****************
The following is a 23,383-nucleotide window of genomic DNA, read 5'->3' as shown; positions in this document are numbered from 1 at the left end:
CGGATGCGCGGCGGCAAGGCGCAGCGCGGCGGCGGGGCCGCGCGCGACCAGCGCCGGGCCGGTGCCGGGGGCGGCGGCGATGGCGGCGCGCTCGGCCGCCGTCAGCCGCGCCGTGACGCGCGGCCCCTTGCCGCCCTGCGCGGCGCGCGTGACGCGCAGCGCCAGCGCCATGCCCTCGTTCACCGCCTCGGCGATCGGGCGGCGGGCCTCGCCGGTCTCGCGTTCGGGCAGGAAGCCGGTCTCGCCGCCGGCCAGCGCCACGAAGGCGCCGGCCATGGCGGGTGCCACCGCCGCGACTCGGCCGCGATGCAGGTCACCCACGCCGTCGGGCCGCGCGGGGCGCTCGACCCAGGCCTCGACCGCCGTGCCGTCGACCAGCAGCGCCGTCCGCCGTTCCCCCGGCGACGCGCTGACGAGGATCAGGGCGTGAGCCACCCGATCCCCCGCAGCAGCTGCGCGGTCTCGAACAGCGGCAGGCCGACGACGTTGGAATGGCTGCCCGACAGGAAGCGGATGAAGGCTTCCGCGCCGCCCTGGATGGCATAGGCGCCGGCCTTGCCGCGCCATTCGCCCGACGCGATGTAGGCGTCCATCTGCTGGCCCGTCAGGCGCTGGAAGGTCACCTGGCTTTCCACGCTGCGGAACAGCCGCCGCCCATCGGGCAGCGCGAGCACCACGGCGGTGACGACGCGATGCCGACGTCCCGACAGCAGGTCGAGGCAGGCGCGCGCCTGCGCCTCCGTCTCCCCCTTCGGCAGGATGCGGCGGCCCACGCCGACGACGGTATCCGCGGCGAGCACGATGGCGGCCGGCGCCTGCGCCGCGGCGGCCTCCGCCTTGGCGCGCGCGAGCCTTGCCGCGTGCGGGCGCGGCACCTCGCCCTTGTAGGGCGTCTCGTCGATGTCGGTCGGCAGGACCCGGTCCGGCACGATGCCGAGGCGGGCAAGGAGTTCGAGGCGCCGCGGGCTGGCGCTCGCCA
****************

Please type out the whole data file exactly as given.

The following is a 23,383-nucleotide window of genomic DNA, read 5'->3' as shown; positions in this document are numbered from 1 at the left end:
CGGATGCGCGGCGGCAAGGCGCAGCGCGGCGGCGGGGCCGCGCGCGACCAGCGCCGGGCCGGTGCCGGGGGCGGCGGCGATGGCGGCGCGCTCGGCCGCCGTCAGCCGCGCCGTGACGCGCGGCCCCTTGCCGCCCTGCGCGGCGCGCGTGACGCGCAGCGCCAGCGCCATGCCCTCGTTCACCGCCTCGGCGATCGGGCGGCGGGCCTCGCCGGTCTCGCGTTCGGGCAGGAAGCCGGTCTCGCCGCCGGCCAGCGCCACGAAGGCGCCGGCCATGGCGGGTGCCACCGCCGCGACTCGGCCGCGATGCAGGTCACCCACGCCGTCGGGCCGCGCGGGGCGCTCGACCCAGGCCTCGACCGCCGTGCCGTCGACCAGCAGCGCCGTCCGCCGTTCCCCCGGCGACGCGCTGACGAGGATCAGGGCGTGAGCCACCCGATCCCCCGCAGCAGCTGCGCGGTCTCGAACAGCGGCAGGCCGACGACGTTGGAATGGCTGCCCGACAGGAAGCGGATGAAGGCTTCCGCGCCGCCCTGGATGGCATAGGCGCCGGCCTTGCCGCGCCATTCGCCCGACGCGATGTAGGCGTCCATCTGCTGGCCCGTCAGGCGCTGGAAGGTCACCTGGCTTTCCACGCTGCGGAACAGCCGCCGCCCATCGGGCAGCGCGAGCACCACGGCGGTGACGACGCGATGCCGACGTCCCGACAGCAGGTCGAGGCAGGCGCGCGCCTGCGCCTCCGTCTCCCCCTTCGGCAGGATGCGGCGGCCCACGCCGACGACGGTATCCGCGGCGAGCACGATGGCGGCCGGCGCCTGCGCCGCGGCGGCCTCCGCCTTGGCGCGCGCGAGCCTTGCCGCGTGCGGGCGCGGCACCTCGCCCTTGTAGGGCGTCTCGTCGATGTCGGTCGGCAGGACCCGGTCCGGCACGATGCCGAGGCGGGCAAGGAGTTCGAGGCGCCGCGGGCTGGCGCTCGCCA